Breq and Murderbot would not have put up with this…

Rating: 2 out of 5.

Klara and the Sun
by Kazuo Ishiguro (Goodreads Author),  Sura Siu (Narrator) 

I did not love this. The beginning was promising, but I was throughly bored by the mid point and skimmed to the end. Not for me.

Klara is an AI, or rather an AF, an artificial friend. Supposedly she is very intelligent, it‘s being mentioned repeatedly. In reality she was a pretty dull and childlike character without personality. Ok, you say, isn’t that what you would expect from an AI? She had no redeeming features. Granted, she had an uphill battle from the moment she left the shop, to more or less become an automated companion for a child. She had to learn through observation, because her makers did not exactly supply her with many survival skills. Even walking outside was a task fraught with perils. She did not show signs of advanced intelligence or higher reasoning and I did not notice that she learned from her careful observations. She sounded the same throughout the book and did not develop at all. There was no understanding. Was that intended?

The world is a dystopian one, where people can be genetically enhanced and those that choose not to enhance their offspring have started to be relegated to the fringes of society and the children are disadvantaged. Brave New World comes to mind. Something that is not explored much either.

The story telling is flat and just seems to meander along aimlessly. It all seemed pretty lifeless. Maybe this is an interesting read for someone who hasn‘t read any SF dealing with the topic of AIs. It doesn‘t cover any new ground. It doesn‘t even explored the ground it does walk on in a satisfying manner.

The only interesting bit was how Klara saw the world — I think this is based on a computer technology called object detection. Think computer vision and image processing. Again, this wasn‘t explored and led nowhere.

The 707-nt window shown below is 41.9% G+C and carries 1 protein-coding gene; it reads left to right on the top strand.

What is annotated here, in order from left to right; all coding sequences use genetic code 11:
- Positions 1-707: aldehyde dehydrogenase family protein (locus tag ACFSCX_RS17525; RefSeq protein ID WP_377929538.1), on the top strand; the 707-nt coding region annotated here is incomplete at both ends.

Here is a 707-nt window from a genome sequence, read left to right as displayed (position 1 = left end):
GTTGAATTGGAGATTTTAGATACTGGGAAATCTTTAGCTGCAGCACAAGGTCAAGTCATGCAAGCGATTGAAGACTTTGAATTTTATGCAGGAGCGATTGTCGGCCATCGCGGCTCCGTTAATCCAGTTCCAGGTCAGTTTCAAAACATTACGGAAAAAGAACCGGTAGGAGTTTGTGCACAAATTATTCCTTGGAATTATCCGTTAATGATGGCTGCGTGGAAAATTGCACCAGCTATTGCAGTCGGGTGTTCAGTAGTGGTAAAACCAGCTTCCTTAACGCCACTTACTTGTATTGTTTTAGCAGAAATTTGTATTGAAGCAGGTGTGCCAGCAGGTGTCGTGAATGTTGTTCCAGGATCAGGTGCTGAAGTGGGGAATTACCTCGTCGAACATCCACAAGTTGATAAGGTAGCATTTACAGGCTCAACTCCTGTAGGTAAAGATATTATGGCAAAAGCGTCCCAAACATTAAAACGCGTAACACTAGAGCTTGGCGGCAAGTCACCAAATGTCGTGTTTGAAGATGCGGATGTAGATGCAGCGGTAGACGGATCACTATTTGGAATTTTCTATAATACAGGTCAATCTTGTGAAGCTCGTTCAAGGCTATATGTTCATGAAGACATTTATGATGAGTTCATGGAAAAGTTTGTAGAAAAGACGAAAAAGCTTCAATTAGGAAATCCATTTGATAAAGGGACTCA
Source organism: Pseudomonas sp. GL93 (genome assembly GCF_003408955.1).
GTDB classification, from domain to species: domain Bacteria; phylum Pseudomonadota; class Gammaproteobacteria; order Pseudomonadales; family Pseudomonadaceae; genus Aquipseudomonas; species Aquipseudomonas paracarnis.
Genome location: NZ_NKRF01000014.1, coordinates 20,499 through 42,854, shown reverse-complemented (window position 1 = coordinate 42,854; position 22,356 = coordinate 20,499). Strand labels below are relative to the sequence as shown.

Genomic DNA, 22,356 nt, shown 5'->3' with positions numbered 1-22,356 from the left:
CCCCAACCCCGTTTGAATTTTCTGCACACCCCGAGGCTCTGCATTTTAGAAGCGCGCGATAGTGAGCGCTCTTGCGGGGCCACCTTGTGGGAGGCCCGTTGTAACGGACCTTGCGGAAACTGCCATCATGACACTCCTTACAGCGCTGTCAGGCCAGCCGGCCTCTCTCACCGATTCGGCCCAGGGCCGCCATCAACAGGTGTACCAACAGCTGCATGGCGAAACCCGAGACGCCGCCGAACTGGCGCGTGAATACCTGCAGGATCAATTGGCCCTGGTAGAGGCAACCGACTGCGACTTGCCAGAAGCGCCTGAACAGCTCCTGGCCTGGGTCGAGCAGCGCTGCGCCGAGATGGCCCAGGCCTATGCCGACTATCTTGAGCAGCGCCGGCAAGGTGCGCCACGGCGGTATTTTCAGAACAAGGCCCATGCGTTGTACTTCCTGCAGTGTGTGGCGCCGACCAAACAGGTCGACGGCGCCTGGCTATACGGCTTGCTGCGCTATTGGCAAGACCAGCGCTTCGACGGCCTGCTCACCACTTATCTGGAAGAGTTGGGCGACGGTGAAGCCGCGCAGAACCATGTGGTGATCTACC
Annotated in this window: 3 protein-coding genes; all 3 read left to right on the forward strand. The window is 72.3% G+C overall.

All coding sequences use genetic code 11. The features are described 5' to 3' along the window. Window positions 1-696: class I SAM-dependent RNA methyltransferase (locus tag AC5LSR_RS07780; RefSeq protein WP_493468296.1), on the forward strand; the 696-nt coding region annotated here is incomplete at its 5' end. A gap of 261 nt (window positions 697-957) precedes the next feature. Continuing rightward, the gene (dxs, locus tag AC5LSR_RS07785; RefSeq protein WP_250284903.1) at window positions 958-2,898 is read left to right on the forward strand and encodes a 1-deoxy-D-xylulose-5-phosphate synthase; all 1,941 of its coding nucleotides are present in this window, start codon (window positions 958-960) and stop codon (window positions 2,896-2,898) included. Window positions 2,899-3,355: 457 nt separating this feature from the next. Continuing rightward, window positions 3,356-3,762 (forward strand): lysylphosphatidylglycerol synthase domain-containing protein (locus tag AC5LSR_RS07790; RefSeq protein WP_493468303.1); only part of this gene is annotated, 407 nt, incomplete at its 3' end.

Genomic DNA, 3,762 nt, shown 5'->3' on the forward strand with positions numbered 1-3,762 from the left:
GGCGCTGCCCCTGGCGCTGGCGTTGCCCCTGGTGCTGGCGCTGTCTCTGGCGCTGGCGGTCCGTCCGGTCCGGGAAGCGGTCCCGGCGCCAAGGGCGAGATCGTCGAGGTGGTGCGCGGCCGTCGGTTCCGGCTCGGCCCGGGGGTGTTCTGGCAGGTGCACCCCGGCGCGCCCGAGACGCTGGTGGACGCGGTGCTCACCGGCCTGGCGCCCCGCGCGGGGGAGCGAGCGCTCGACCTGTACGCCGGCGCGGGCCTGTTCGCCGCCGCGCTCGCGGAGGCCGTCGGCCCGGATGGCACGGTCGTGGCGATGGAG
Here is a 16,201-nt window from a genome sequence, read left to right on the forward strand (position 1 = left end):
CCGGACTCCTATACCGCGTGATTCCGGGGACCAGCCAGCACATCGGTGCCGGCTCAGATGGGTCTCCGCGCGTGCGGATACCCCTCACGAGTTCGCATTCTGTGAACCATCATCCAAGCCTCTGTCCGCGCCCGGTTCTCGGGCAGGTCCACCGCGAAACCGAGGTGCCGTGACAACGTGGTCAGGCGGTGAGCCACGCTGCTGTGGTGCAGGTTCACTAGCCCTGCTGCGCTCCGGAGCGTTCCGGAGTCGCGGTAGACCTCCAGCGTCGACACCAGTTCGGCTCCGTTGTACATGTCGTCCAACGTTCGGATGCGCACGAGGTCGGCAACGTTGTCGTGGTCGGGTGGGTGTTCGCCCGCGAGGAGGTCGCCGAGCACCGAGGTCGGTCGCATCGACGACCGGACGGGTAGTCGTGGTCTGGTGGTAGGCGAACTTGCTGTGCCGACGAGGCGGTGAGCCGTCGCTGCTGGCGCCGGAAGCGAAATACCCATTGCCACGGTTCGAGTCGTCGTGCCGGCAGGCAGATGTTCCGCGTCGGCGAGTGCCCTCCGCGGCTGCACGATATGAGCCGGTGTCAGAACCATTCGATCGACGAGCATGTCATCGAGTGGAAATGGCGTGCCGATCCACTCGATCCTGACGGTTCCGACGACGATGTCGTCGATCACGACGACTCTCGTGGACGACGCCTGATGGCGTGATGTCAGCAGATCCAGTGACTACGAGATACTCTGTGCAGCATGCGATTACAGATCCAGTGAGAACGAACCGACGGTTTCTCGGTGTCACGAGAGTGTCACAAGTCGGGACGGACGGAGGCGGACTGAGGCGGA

Bottom line, this was boring and lacklustre. Many valid topics were touched upon and then left behind. Luckily I refrained from the temptation to get the hardback and was able to return the audio and get my credit back. The audiobook narration was decent.

14 thoughts on “Breq and Murderbot would not have put up with this…

  1. I have read at least 3 other reviews of this book, and they were all disappointed with this. I think the problem is that we expect more / something more unique from Ishiguro? There’s so much AI literature floating around, that you’ve got to add a new layer to make the book stick. Well, if Breq and Murderbot wouldn’t put up with this, seems like best to set this one aside (till they make a movie out of it some day!).

    Liked by 1 person

    1. Yes, it really could be that I expected a unique take on this from a nobel prize winner. It‘s a tough topic though. SF is consider pulp fiction by many, but it really isn‘t and there are some very good and imaginative authors out there contributing to this genre.

      Liked by 1 person

  2. I saw Ishiguro in an interview about this book. Interestingly he said it began as a children’s story – very simple and naive. I wonder if, quite perceptively, you are picking up on the way this story came to be? After I read Remains of the Day (and really enjoyed it) I’ve been trying to get into some of his other books but I’ve not managed to find my way into one yet.

    Liked by 1 person

    1. I can see how it could have started life as a children‘s book.

      I just watched a literary book programme on TV and they talked about SF, commenting how the books they picked can almost be compared to literary fiction. This bias against SF annoys me so much, as well as these book snobs present in shows like that. Yes, they talked about this book here as well.


      1. “…can almost be compared to literary fiction.” That’s so condescending! I’ve seen that bias against SF quite a bit from time to time. I wonder if some of these folk conflate fiction they are not interested in with bad fiction?

        Liked by 1 person

      2. Probably. And people think pulp fiction, when hearing about SF, I think. I have no RL friends that read SF and they always give me blank looks when I mention it. They like to watch SF themed movies though. Go figure.


      3. Oh that’s a shame. I think I’m lucky there with my family. My ex-husband is into SF and so is my son and my Dad.

        I had a carer come into my flat about a month back and he seemed surprised and really pleased to see all the SF on my bookcases. Maybe he also had no-one else he knew who was into it.

        Liked by 1 person

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